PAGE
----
You are hereFebruary 21, 2012
Europe's First Human Embryonic Stem Cell Trials Begin This Month
The Moorfields' surgeons will inject between 50,000 and 200,000 cells behind the retina through a fine needle in an outpatient operation expected to take up to an hour. Only patients with advanced Stargardt's will be admitted to the trial. If the treatment works, the replacement RPE cells will grow and eventually restore the retina to a healthy state that can support light-sensitive cells required for sight.
The retinal cells to be used in this trial were developed by Advanced Cell Technology (ACT), a company that is conducting similar trials in the United States. Professor James Bainbridge will be leading the trial at the National Institute for Health Research (NIHR) Biomedical Research Centre, based at Moorfields, and the UCL Institute of Ophthalmology.
Age-Related MD Trials Next?
In related news, UCL Institute of Ophthalmology and Pfizer Inc. have requested permission to test a possible treatment derived from stem cells for patients with age-related macular degeneration. The researchers aim to cover the damaged macula, an area of the retina, with a patch of new retinal cells produced from human embryonic stem cells. The patch is inserted into the eye through a slit in the retina.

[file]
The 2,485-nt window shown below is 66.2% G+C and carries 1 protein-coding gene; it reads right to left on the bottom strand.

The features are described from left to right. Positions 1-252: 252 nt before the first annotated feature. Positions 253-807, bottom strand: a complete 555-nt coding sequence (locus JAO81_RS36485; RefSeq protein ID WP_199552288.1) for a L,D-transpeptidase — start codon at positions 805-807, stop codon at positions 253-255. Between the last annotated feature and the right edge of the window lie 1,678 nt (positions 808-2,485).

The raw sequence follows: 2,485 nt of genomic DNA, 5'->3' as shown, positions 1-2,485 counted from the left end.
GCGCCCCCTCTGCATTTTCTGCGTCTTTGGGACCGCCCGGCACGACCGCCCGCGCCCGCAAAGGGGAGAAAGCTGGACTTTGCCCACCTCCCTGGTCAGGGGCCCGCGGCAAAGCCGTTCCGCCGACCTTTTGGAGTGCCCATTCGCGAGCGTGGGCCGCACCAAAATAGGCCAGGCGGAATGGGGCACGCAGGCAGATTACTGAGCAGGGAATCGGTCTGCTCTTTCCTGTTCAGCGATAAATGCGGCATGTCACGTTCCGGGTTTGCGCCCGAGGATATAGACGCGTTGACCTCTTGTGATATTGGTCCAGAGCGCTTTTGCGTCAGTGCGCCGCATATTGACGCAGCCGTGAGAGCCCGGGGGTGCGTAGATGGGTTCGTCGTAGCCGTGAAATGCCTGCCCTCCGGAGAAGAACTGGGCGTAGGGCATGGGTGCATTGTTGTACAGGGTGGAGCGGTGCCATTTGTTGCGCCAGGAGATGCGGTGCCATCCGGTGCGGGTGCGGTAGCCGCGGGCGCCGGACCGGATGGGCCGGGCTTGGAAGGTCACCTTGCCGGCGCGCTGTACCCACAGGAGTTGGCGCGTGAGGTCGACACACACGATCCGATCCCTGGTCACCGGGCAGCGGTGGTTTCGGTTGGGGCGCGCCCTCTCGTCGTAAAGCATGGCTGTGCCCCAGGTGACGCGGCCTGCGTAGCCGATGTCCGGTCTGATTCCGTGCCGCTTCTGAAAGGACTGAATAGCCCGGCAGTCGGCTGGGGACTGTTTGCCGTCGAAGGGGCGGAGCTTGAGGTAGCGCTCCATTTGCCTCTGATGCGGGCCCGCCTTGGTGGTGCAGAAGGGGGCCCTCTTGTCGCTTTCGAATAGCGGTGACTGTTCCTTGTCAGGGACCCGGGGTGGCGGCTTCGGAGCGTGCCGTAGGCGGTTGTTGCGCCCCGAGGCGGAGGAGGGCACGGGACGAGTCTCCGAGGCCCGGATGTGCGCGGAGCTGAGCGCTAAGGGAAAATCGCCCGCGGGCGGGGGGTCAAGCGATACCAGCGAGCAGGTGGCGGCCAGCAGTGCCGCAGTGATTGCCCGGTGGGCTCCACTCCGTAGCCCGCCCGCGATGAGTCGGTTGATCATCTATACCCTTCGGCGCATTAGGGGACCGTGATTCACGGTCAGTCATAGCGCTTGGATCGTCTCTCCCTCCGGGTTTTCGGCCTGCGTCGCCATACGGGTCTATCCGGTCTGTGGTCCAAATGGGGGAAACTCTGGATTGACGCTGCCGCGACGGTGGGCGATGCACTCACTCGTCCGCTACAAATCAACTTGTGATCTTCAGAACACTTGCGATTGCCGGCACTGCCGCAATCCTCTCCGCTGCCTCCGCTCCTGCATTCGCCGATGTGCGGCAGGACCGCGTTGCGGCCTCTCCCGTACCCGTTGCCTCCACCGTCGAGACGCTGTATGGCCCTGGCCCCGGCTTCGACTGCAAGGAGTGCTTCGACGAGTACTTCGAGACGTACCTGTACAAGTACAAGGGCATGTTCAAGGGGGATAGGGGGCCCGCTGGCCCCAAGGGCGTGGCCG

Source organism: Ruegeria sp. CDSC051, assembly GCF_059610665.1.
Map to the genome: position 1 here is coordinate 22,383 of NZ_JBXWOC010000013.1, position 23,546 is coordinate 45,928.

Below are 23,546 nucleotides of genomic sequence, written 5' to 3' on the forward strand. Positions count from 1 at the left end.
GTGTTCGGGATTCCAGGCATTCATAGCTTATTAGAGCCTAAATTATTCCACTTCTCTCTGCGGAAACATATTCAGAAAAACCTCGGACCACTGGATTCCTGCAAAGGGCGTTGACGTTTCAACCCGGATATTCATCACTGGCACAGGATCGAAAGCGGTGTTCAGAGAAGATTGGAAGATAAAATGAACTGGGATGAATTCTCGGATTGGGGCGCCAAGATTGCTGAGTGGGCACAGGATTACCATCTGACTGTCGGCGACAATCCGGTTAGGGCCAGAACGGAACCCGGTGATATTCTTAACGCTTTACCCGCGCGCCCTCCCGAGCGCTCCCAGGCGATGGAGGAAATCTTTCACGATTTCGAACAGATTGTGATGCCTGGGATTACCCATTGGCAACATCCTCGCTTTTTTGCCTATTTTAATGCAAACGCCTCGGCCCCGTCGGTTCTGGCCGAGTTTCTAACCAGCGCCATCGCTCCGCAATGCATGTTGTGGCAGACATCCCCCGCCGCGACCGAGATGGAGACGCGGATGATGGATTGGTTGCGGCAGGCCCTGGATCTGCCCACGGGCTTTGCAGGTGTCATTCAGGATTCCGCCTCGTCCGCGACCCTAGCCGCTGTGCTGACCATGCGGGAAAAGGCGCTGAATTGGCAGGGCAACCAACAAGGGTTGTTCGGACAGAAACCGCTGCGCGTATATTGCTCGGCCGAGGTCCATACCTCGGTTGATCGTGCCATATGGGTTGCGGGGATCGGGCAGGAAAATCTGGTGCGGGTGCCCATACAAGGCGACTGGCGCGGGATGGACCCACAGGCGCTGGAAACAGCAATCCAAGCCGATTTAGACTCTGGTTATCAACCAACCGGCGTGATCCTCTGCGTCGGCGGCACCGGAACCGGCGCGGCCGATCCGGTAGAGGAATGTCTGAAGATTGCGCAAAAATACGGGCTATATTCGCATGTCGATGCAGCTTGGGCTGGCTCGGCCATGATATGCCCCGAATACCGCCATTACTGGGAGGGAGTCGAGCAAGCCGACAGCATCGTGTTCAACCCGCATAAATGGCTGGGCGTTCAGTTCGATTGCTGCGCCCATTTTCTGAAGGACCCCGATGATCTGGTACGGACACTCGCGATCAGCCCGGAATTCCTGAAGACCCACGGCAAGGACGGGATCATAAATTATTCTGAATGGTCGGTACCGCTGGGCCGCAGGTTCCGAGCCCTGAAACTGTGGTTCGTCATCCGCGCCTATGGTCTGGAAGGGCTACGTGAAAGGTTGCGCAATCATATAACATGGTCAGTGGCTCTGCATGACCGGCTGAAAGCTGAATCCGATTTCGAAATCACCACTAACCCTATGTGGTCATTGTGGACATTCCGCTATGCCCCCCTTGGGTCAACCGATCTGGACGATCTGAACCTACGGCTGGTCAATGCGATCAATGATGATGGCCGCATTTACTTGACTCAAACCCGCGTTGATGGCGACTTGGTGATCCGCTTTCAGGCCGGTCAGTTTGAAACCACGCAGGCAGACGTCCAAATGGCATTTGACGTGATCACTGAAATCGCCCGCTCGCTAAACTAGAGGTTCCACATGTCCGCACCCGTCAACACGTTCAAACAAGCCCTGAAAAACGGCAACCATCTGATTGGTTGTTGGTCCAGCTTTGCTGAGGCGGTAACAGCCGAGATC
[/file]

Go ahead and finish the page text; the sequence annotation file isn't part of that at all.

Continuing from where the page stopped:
The therapy has already performed well in rats with retinal disease, stopping them from going blind, according to Dr. Pete Coffey, a professor at UCL who is leading the research project at the Institute. Pfizer, which signed a partnership with Dr. Coffey's group in 2009, will market the patch if it is approved for sale.
The researchers hope to win regulatory approval for a small human study next year.